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Ten actions organizations can take to promote inclusiveness

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To develop an inclusive culture, diversity interventions must be embedded within people and decision processes across all stages of the talent lifecycle. To unlock female talent potential, it’s essential to adopt a hire-to-retire framework where female talent is supported throughout their entire career and beyond.

Develop, assess and measure diversity and inclusion key performance indicators (KPIs) throughout the hire-to-retire career life cycle. The first step to achieving gender parity and diversity is to have an accurate understanding of your current state. Conducting an organization-wide diversity and inclusion (D&I) survey can provide a picture of how employees perceive the current workplace culture. In addition, existing human resource information systems can be used to collect and analyze data throughout the employee lifecycle from recruitment and selection, compensation, training and  development to succession planning and promotions. 

To make an impact and drive change, D&I interventions should be tied to KPIs and business objectives that address your organization’s challenges. Active monitoring of KPIs will help your organization measure if correct interventions have been introduced and identify if additional ones are required to reach yourtarget. These KPIs should also be aligned to the overall diversity objective set by the leadership team.

 

Cast the net wider for recruitment and strip out bias in selection. Employers point to an insufficient candidate pool as the biggest barrier to hiring more women, but a significant part of the pool, such as women returning from career breaks, remains untapped and underutilized, according to the global Inclusive recruitment in financial services survey. Overcoming this barrier is essential to ensure succession planning and establishing a better proportion of women and minority groups at each stage of the talent pipeline.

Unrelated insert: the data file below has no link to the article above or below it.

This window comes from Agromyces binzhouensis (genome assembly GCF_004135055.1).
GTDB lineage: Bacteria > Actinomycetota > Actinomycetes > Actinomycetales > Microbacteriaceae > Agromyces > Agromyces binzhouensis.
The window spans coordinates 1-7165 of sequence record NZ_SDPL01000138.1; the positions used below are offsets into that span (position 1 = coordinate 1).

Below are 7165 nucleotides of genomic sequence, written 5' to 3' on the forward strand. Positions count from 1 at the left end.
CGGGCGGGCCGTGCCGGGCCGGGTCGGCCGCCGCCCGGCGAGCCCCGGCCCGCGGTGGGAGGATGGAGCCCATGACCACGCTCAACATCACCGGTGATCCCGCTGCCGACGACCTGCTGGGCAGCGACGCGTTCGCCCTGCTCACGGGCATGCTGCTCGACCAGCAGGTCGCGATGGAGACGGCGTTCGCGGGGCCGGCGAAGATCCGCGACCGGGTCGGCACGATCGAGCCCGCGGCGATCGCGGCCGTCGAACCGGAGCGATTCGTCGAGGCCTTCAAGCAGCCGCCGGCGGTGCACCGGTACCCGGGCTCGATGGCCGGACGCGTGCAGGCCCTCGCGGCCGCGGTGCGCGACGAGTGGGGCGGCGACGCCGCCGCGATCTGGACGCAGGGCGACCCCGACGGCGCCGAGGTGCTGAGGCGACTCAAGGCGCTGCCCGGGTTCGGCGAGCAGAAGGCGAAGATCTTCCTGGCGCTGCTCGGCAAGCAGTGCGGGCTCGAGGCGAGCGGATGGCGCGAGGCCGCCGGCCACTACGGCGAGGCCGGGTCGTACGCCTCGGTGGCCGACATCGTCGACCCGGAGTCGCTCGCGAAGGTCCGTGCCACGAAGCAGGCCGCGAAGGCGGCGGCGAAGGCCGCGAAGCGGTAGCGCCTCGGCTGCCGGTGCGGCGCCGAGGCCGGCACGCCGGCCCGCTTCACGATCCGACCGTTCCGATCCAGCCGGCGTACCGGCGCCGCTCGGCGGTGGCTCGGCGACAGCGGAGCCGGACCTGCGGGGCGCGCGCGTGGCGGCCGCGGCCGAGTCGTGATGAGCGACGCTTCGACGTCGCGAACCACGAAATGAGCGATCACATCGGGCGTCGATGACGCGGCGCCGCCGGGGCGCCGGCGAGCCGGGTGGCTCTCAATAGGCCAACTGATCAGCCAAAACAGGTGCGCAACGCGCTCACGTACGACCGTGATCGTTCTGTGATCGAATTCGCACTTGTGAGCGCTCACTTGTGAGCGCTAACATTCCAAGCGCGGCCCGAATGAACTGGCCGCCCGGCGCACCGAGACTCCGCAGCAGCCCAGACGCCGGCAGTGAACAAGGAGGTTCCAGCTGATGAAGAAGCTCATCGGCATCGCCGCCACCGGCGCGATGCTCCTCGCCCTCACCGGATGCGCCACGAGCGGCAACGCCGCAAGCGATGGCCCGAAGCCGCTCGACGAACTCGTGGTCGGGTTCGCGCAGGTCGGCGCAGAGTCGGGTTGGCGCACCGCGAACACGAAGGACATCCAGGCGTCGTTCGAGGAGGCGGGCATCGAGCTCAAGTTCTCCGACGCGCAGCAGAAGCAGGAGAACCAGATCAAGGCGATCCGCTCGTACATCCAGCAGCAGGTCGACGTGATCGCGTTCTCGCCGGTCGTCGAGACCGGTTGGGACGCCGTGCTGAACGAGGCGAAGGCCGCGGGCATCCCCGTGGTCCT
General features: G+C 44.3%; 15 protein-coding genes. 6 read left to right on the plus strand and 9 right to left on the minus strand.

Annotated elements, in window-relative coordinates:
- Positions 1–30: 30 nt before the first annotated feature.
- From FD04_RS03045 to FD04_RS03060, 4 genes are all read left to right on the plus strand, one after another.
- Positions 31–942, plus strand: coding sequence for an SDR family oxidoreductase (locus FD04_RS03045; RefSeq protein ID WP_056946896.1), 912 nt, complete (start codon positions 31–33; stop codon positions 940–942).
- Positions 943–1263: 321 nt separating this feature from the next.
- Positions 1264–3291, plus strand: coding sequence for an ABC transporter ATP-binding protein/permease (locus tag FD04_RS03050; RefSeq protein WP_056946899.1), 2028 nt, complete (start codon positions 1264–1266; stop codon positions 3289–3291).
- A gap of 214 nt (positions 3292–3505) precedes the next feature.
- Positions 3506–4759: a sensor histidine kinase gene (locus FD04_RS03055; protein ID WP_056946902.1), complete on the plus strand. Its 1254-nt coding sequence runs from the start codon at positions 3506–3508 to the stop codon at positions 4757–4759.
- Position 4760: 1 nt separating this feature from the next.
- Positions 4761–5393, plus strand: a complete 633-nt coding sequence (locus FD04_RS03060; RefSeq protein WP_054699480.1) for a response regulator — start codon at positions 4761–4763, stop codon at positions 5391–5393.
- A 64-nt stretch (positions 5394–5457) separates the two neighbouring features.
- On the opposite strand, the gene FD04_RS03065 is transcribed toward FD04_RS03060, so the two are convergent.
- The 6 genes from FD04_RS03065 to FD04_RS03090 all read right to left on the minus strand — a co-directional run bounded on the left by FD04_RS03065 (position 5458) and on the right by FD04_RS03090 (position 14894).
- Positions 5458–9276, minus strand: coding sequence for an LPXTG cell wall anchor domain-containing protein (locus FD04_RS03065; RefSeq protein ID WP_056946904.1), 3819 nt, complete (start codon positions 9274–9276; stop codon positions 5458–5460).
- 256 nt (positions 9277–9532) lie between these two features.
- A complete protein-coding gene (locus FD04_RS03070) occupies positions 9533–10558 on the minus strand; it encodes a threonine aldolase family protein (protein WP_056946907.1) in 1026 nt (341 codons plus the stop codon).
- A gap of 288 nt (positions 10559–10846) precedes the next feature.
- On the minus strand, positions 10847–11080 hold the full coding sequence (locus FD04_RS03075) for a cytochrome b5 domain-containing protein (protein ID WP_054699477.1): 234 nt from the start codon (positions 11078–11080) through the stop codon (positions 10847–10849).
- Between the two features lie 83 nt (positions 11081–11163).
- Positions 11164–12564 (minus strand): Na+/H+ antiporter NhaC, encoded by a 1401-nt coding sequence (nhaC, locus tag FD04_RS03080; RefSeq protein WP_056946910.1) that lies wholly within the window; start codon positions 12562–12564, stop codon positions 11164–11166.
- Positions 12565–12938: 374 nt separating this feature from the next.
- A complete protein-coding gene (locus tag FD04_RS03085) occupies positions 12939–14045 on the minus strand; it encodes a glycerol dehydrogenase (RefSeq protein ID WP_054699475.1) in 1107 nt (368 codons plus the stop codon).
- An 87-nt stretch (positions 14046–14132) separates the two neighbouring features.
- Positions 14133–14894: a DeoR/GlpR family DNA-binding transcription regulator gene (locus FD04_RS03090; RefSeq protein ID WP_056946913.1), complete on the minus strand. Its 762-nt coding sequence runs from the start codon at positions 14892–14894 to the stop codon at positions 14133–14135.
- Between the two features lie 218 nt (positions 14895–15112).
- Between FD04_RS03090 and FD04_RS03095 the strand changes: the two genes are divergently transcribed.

Using technology helps with both broadening the talent pool and removing bias in selection. Twenty-eight percent of women in the financial sector still believe employers are biased toward men during the recruitment process, and unfortunately, this statistic was the same two years ago in Canada. A potential solution for biases is to introduce blind applications that  remove personal information. This will help increase the trust potential candidates have in the process. Organizations are also exploring the latest artificial intelligence (AI) systems to screen applicants during the initial portion of the recruitment process, which can offer a more accurate match between position and candidate and rule out unconscious biases.